Clovis said that Trump won't be championing any changes for now. But, he added, "We have to start taking a look not just at Medicare and Social Security but every program we have out there, because the budgetary discipline that we've shown over the last 84 years has been horrible."
That should be music to Ryan's ears. The House Speaker has not only championed reductions in Social Security, Medicare, and Medicaid, but also endorses steep cuts to a number of other lifelines like food stamps, K-12 education, Pell Grants, and welfare.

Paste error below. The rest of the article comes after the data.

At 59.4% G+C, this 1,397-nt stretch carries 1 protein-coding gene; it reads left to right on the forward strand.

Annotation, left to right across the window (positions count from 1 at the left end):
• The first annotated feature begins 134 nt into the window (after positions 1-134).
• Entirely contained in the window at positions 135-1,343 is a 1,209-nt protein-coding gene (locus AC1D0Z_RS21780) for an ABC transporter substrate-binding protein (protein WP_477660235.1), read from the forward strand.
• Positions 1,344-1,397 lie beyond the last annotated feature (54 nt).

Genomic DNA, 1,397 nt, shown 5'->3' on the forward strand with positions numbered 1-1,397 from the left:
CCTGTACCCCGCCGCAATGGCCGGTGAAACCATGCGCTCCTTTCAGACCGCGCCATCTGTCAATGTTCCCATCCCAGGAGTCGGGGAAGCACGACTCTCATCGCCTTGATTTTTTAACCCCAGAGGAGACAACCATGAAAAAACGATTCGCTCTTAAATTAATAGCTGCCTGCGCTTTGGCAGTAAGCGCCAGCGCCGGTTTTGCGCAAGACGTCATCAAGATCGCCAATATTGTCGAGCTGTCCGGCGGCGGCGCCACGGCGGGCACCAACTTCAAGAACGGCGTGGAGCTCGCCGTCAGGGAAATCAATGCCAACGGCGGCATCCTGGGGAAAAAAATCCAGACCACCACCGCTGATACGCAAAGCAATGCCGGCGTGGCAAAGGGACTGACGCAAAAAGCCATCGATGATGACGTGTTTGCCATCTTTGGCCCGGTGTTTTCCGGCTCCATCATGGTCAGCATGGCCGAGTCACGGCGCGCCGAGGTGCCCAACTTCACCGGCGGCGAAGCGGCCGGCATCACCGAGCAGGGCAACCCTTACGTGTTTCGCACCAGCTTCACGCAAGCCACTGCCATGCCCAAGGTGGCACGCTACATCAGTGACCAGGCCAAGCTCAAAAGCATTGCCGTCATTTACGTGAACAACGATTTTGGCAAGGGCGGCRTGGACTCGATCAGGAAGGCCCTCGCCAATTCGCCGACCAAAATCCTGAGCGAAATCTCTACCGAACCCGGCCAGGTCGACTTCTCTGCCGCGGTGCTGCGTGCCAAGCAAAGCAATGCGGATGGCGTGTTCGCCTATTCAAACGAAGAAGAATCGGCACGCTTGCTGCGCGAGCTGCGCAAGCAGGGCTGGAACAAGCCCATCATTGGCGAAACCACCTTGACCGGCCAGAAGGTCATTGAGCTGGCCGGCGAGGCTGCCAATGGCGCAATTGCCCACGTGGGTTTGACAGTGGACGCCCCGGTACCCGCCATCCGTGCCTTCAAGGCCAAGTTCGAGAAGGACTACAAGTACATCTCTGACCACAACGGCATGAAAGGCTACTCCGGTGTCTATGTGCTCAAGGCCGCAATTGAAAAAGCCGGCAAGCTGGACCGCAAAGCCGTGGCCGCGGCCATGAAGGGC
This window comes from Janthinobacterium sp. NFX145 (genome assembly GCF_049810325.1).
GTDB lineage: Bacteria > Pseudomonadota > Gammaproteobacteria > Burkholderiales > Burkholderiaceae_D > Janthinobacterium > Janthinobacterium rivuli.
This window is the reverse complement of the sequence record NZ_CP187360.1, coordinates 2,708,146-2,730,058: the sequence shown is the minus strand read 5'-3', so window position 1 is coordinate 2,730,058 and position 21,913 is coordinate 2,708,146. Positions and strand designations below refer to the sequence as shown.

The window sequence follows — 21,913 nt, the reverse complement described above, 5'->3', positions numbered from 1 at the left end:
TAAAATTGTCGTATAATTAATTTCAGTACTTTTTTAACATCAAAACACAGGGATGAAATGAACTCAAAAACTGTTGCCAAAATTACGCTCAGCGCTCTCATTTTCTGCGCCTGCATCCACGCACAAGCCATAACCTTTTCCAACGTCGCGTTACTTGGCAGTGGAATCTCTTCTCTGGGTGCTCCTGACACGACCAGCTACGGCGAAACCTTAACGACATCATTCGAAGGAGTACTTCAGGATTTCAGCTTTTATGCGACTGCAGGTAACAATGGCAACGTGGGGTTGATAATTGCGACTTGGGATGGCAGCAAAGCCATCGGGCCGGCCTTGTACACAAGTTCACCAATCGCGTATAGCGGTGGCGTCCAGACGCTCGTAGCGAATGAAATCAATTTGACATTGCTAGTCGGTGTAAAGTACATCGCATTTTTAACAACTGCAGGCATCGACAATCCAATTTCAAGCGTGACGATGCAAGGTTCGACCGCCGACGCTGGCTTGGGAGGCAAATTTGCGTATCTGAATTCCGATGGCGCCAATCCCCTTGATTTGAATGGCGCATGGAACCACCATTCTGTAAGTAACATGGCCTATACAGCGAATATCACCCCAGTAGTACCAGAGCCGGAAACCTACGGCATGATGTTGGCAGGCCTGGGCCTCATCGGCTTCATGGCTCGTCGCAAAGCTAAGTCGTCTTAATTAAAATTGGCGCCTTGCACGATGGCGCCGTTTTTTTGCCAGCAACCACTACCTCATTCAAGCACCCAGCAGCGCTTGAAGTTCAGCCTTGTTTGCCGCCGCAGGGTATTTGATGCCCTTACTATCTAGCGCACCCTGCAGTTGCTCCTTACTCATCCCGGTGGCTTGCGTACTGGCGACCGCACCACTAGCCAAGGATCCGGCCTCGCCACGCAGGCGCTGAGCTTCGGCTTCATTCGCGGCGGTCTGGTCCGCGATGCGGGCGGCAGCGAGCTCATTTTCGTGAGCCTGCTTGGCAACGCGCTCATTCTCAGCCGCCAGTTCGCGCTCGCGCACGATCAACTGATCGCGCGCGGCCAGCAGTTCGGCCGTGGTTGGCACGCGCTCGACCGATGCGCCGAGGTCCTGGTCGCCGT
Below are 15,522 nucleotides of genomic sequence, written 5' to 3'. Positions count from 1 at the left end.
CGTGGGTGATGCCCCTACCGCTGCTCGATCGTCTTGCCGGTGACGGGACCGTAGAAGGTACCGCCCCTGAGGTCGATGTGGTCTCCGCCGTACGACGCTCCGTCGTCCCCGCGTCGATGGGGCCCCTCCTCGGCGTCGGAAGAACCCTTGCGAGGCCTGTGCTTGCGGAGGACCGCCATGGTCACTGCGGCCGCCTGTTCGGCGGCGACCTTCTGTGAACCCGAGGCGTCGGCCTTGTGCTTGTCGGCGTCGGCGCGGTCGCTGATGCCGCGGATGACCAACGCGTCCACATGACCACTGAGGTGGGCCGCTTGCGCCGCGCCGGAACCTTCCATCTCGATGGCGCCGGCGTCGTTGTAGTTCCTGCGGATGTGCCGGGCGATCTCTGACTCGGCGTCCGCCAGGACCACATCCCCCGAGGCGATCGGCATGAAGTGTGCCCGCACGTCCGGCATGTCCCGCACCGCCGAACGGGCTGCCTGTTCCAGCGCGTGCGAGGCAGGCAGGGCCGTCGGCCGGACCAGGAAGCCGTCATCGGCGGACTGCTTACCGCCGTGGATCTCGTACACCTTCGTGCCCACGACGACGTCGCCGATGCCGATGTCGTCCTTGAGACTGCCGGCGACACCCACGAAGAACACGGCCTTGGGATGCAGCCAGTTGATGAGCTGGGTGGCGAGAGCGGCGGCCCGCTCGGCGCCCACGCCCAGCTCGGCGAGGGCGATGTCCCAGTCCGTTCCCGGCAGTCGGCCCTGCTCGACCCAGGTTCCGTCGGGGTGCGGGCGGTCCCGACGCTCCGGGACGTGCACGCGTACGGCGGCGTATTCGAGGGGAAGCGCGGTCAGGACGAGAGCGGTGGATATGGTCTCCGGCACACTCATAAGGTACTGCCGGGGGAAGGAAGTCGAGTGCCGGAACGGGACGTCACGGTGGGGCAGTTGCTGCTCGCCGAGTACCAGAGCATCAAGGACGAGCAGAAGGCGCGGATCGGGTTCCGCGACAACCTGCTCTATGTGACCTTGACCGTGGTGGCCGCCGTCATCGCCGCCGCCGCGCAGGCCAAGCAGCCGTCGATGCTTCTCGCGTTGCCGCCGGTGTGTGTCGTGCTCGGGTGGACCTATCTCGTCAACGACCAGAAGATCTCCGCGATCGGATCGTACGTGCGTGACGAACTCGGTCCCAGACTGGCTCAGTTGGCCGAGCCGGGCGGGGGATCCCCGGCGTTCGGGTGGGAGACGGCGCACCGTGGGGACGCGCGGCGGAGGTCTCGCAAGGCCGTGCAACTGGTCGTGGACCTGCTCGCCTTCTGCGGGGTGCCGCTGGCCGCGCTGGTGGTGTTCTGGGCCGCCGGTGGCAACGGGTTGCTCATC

There are other areas where Trump and Ryan can still find common ground. Take taxes. Last year, Trump released a detailed tax plan that would hand the wealthy nearly 40 percent of the benefits and just over 16 percent to the bottom three-fifths of the country, in the end costing the government nearly $10 trillion over a decade. That's not so different from changes Ryan has put forward himself. The tax cuts in his 2013 budget would have cost $6 trillion, and while there weren't as many details, it would have handed "extremely large new tax cuts" to the rich, according to the Center on Budget and Policy Priorities, while potentially requiring increases on families who made less than $200,000.